Real Centre Network

Guide to HDB Inheritance Rules in Singapore

For HDB flat owners and potential inheritors, grasping the HDB inheritance rules is essential. These regulations guide the transition of flat ownership under various scenarios. Understanding these rules helps ensure that the transfer of ownership complies with legal requirements, maintaining both the integrity of the estate and the rights of potential inheritors. It’s vital for all involved parties to be aware of how these rules apply in different situations to manage expectations and prepare accordingly for any ownership transitions.

Eligibility Conditions for Prospective Inheritors

Navigating the eligibility criteria for retaining an HDB flat after changes in ownership is essential. Prospective inheritors must meet specific conditions that vary depending on the reason for the transfer of ownership. Each scenario requires different eligibility requirements to ensure the HDB flat can be legally and seamlessly transferred or retained.

Reason for Change in Flat Ownership


Demise of Joint Owner

As the remaining family or single occupier, the occupant can retain the existing flat provided they:

  • are a Singapore Citizen (SC) or Singapore Permanent Resident (SPR);
  • are at least 21 years old; and
  • satisfy HDB’s eligibility rules and conditions to own a flat.

Demise of sole owner/ tenant-in-common

As the remaining family or single occupier, the occupant is allowed to retain the existing flat, provided they:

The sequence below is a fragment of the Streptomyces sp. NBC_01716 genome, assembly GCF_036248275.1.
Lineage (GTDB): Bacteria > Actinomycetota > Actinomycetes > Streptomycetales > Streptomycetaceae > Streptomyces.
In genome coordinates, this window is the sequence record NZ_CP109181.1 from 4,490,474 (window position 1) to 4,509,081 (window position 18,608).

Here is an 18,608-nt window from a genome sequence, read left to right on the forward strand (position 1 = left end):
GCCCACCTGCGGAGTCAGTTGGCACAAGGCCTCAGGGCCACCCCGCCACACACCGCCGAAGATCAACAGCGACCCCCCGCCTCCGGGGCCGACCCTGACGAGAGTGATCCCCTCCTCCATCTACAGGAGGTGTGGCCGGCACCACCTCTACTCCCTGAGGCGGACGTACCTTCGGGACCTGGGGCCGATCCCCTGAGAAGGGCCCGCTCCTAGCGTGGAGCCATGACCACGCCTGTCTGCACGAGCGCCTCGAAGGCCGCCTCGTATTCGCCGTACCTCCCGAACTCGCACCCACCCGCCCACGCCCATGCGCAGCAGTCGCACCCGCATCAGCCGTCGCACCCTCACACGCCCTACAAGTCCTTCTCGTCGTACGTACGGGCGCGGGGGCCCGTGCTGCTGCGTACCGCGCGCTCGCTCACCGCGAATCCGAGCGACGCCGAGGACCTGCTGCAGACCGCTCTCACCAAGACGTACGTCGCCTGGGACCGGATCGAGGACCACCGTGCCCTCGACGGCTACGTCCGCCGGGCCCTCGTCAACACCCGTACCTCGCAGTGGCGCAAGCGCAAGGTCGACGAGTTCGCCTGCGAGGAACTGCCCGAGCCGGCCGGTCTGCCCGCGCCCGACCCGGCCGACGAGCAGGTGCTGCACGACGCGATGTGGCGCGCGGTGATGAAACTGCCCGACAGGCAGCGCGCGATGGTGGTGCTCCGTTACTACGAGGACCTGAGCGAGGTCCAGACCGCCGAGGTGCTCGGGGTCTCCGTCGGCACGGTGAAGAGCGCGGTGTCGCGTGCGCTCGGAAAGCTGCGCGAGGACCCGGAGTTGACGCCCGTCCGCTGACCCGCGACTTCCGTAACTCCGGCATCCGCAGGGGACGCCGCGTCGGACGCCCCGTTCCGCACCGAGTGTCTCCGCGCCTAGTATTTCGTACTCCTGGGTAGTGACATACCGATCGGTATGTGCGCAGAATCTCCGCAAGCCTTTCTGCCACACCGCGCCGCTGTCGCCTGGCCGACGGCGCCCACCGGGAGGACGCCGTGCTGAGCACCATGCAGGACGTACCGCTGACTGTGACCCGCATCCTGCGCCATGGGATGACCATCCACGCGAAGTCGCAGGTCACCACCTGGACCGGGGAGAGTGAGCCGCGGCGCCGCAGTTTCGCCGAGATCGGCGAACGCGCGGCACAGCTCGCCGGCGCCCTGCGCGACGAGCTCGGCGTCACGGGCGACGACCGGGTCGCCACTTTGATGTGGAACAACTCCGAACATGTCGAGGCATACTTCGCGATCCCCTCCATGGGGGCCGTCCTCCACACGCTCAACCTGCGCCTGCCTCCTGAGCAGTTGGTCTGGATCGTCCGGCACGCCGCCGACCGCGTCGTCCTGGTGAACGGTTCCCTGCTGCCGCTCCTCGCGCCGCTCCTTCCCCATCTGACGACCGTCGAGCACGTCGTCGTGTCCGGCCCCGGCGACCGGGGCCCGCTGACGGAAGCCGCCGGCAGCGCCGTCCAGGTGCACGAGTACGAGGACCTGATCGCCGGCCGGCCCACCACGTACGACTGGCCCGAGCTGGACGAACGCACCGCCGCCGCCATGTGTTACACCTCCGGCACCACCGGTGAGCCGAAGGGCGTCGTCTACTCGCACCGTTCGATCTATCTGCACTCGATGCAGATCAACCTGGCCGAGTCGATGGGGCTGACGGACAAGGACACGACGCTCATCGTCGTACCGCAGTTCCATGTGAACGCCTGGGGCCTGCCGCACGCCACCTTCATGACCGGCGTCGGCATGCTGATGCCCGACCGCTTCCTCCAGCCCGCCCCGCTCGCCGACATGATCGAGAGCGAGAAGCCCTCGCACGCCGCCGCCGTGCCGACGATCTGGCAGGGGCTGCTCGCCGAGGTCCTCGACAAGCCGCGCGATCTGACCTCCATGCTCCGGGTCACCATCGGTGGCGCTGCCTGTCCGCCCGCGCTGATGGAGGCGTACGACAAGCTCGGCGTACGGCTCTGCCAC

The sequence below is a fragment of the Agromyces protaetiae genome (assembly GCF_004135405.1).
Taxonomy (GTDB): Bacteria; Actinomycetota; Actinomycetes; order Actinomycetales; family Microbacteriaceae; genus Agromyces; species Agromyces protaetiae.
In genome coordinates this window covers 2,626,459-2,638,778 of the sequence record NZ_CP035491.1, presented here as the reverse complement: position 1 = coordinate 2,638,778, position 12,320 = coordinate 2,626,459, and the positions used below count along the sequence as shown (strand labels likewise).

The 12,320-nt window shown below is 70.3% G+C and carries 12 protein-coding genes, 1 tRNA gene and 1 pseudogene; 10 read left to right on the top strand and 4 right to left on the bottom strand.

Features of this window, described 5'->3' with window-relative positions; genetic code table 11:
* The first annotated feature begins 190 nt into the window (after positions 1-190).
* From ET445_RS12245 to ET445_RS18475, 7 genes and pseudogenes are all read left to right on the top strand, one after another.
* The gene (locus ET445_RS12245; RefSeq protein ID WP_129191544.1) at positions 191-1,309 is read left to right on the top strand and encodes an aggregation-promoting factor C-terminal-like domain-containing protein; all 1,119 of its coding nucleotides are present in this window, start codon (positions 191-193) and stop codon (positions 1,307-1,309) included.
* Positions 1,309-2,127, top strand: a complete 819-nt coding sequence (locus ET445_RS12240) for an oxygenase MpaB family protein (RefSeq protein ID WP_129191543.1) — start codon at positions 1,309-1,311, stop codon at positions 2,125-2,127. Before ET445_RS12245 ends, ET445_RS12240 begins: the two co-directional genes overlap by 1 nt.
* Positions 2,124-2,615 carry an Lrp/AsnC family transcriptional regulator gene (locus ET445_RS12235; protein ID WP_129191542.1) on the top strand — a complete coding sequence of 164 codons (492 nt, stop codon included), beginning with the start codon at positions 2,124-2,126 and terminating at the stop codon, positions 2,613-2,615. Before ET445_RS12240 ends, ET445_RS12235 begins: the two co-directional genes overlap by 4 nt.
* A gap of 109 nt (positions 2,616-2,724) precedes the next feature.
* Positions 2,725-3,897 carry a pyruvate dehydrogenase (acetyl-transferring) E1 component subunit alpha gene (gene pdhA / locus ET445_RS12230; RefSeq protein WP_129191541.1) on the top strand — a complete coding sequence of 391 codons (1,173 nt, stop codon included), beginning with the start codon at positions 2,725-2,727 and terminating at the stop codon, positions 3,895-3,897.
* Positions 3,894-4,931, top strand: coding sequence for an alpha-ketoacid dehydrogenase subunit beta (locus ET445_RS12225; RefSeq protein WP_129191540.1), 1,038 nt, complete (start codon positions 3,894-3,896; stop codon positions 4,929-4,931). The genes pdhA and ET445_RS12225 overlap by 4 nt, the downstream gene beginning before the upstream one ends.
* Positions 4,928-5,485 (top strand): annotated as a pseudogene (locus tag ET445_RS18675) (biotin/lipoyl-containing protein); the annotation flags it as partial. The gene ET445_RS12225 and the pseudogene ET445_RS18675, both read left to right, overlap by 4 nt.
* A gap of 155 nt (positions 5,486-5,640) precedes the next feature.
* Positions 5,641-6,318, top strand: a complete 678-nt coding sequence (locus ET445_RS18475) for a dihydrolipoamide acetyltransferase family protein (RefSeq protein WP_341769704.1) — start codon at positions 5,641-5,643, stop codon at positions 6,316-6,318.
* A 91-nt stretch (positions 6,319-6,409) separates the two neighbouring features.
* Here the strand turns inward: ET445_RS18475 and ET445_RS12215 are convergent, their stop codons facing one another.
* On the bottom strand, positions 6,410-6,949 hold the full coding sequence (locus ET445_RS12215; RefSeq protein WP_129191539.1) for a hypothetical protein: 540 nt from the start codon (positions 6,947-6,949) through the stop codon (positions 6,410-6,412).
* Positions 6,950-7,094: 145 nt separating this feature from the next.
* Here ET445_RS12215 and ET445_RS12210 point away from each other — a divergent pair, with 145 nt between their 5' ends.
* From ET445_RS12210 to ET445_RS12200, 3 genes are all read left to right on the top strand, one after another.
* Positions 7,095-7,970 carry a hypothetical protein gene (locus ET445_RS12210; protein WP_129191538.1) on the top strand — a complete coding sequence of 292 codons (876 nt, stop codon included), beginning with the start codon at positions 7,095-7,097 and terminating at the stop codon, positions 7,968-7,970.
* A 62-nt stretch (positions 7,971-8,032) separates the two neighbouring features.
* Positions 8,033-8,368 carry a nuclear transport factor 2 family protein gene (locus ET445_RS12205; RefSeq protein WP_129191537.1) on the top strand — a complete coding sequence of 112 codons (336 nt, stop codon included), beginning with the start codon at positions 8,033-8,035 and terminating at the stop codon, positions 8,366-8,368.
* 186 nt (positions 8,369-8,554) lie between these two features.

• are a Singapore Citizen (SC) or Singapore Permanent Resident (SPR);
  • are at least 21 years old; and
  • satisfy HDB’s eligibility rules and conditions to own a flat


1. Divorced with children

If the occupant has custody and control of their child, they may retain the HDB flat if they meet the required eligibility conditions.

2. Divorced without children

Divorcees without children can retain the flat if they’re Singaporean, at least 35 years old, and meet the conditions under the Single Singapore Citizen (SSC) scheme. Alternatively, they may co-retain the flat with another eligible individual under an HDB eligibility scheme.

3. Completion of Minimum Occupation Period (MOP)

To sell their flat on the open market post-divorce, the occupant must complete the MOP by the divorce date. If the MOP is not met and neither party can retain the flat, HDB will evaluate if the flat can be returned and determine any compensation.

Annulment of marriage/ break-up of fiancé and fiancée

If the reason for the divorce is a non-consummation or annulment of marriage, or if there’s a dissolution of an engagement, neither party may retain the HDB flat. 

However, if either party’s parents were originally co-applicants in the flat purchase, retention may be possible. If retention isn’t feasible, the flat must be returned at the current compensation rate, pending approval.

Loss of citizenship or Singapore Permanent Resident status

If there are changes to the occupant’s Singapore citizenship or Permanent Resident status, their eligibility to own an HDB flat will be reassessed.

Should they become ineligible to retain the flat, the occupant may sell it on the open market, provided they’ve fulfilled the Minimum Occupation Period (MOP) at the time their citizenship status changed. Their ability to resell the flat will also be governed by the prevailing resale policies at the time of their application.

Child moving out due to marriage

If the occupant’s child is getting married and plans to move out, HDB will assess their eligibility to retain the flat on their own, considering the specific circumstances of each case.


HDB Inheritance Process in the Case of Death